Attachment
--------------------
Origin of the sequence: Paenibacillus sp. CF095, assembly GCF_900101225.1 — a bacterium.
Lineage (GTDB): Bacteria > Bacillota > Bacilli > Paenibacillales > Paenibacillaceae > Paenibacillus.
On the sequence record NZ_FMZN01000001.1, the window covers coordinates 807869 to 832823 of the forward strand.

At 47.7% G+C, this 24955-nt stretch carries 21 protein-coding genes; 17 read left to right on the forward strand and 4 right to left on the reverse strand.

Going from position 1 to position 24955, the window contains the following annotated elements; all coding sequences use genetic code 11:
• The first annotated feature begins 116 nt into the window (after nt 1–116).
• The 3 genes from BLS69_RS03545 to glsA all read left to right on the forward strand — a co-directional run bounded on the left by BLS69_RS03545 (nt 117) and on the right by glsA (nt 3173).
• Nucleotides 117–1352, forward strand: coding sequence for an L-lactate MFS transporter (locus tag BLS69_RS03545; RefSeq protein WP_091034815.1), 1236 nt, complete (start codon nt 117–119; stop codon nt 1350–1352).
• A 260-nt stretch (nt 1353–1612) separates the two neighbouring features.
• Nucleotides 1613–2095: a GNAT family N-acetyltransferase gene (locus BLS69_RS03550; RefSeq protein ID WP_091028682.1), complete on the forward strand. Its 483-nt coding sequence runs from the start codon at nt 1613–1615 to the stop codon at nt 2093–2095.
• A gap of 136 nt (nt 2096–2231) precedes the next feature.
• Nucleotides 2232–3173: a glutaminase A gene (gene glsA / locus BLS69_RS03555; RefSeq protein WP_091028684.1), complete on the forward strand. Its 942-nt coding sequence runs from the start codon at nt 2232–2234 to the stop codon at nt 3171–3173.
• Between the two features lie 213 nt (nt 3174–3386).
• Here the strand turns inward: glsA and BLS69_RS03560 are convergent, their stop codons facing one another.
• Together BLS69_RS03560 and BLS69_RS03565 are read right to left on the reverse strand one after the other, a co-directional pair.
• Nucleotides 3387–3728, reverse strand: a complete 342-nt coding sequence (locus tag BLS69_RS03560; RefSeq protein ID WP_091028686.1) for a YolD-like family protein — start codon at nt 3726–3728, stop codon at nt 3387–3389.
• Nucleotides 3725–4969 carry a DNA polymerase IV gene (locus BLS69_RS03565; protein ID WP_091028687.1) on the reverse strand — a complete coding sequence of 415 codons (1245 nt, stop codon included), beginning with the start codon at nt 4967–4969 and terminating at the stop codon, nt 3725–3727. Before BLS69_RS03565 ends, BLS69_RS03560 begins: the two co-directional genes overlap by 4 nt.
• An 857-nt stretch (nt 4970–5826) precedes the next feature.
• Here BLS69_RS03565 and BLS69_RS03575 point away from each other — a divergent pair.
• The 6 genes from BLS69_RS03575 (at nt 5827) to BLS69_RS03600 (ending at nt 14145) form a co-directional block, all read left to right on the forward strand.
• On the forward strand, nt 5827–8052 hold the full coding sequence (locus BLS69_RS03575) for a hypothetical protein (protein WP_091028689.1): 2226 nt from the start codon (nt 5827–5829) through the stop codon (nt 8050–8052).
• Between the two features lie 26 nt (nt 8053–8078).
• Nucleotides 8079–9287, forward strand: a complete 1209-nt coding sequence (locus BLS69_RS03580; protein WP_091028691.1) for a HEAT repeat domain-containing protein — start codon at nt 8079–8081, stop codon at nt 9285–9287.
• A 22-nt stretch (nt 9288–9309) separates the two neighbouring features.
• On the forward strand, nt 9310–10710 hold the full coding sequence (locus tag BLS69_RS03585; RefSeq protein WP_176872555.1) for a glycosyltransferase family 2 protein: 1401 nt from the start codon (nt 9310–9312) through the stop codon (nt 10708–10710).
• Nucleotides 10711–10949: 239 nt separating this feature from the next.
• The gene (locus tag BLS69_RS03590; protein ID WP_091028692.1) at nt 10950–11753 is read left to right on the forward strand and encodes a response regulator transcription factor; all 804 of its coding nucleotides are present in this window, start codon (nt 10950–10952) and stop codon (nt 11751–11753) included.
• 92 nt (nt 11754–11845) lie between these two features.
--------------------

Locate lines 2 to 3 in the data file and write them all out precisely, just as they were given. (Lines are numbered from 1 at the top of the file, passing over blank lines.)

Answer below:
Lineage (GTDB): Bacteria > Bacillota > Bacilli > Paenibacillales > Paenibacillaceae > Paenibacillus.
On the sequence record NZ_FMZN01000001.1, the window covers coordinates 807869 to 832823 of the forward strand.